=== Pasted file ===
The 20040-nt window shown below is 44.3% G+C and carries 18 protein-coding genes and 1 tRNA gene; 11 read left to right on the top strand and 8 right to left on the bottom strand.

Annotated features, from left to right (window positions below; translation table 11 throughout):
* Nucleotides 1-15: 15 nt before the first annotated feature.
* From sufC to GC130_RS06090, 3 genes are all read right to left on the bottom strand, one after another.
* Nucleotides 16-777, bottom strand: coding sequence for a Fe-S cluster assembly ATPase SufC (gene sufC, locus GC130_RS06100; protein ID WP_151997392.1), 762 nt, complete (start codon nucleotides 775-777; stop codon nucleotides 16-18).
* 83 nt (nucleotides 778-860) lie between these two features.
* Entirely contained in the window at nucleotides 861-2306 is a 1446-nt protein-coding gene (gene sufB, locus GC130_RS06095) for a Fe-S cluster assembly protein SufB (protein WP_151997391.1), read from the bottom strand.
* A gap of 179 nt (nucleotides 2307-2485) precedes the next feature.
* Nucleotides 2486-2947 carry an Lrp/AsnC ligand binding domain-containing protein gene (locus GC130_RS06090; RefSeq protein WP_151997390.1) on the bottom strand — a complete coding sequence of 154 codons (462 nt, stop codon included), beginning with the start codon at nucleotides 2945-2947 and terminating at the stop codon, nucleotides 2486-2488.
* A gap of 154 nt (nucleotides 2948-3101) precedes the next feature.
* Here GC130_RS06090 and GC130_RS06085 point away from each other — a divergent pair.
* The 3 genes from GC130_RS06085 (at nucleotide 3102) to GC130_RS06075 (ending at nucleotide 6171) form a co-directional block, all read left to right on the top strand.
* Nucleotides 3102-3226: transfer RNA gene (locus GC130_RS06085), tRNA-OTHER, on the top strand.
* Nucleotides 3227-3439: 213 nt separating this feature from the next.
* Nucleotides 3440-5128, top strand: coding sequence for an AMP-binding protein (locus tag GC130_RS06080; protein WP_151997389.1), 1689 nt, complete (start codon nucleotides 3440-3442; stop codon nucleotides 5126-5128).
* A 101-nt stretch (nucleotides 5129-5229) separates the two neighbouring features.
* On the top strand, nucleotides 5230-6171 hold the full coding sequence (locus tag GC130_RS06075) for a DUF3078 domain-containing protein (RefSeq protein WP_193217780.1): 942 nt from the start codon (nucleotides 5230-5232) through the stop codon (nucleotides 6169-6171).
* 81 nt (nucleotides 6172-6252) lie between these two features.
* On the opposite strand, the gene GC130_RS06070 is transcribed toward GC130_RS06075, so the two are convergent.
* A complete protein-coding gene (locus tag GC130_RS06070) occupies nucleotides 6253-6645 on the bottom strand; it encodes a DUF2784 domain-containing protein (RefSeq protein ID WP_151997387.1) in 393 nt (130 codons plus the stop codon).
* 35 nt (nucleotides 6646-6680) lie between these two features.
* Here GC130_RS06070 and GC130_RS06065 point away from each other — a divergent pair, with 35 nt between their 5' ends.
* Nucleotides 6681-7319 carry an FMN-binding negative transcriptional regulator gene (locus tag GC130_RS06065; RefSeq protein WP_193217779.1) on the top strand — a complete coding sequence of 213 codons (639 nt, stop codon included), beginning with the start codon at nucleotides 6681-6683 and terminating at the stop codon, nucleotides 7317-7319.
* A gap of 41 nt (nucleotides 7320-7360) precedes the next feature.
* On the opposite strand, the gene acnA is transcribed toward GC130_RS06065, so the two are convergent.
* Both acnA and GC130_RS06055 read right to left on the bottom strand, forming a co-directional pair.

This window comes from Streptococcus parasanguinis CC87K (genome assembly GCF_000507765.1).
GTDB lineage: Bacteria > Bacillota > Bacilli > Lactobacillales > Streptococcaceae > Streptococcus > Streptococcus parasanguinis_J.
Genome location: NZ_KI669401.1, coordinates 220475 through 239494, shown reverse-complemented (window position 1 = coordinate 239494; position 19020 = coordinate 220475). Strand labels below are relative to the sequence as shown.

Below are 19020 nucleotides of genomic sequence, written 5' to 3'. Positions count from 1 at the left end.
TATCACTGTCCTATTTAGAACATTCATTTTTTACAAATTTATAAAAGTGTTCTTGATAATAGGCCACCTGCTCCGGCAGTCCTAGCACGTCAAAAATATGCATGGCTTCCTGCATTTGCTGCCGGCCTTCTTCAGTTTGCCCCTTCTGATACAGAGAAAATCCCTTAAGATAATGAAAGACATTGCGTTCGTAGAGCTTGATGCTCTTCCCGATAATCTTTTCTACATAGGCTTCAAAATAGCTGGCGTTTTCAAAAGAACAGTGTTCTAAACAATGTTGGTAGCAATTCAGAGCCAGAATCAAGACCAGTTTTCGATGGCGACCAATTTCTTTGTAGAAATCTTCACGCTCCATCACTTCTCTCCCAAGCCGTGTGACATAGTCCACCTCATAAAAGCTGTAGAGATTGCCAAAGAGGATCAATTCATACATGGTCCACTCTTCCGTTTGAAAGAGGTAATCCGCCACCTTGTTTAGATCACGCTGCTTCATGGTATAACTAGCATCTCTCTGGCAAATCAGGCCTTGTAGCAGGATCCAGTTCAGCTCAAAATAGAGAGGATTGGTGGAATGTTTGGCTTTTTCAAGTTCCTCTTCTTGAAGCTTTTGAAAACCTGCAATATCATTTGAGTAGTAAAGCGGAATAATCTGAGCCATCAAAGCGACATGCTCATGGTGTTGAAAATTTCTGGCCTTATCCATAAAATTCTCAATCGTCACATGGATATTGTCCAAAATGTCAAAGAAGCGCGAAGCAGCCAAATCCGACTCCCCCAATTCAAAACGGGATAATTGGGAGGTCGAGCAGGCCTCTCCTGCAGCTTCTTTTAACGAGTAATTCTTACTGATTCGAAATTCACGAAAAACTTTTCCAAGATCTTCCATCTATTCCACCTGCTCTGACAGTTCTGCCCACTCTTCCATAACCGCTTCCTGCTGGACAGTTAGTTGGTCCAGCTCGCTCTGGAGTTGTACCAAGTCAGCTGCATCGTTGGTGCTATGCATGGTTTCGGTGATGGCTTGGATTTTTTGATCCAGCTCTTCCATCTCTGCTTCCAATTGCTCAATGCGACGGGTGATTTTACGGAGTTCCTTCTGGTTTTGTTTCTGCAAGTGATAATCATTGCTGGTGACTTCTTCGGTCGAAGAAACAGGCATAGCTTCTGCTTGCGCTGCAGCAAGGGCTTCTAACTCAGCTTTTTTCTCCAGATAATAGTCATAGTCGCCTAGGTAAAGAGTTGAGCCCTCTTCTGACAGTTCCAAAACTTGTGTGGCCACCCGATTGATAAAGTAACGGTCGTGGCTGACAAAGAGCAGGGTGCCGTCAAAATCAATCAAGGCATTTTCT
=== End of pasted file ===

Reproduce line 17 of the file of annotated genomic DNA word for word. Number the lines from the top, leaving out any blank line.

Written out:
* On the top strand, nucleotides 5230-6171 hold the full coding sequence (locus tag GC130_RS06075) for a DUF3078 domain-containing protein (RefSeq protein WP_193217780.1): 942 nt from the start codon (nucleotides 5230-5232) through the stop codon (nucleotides 6169-6171).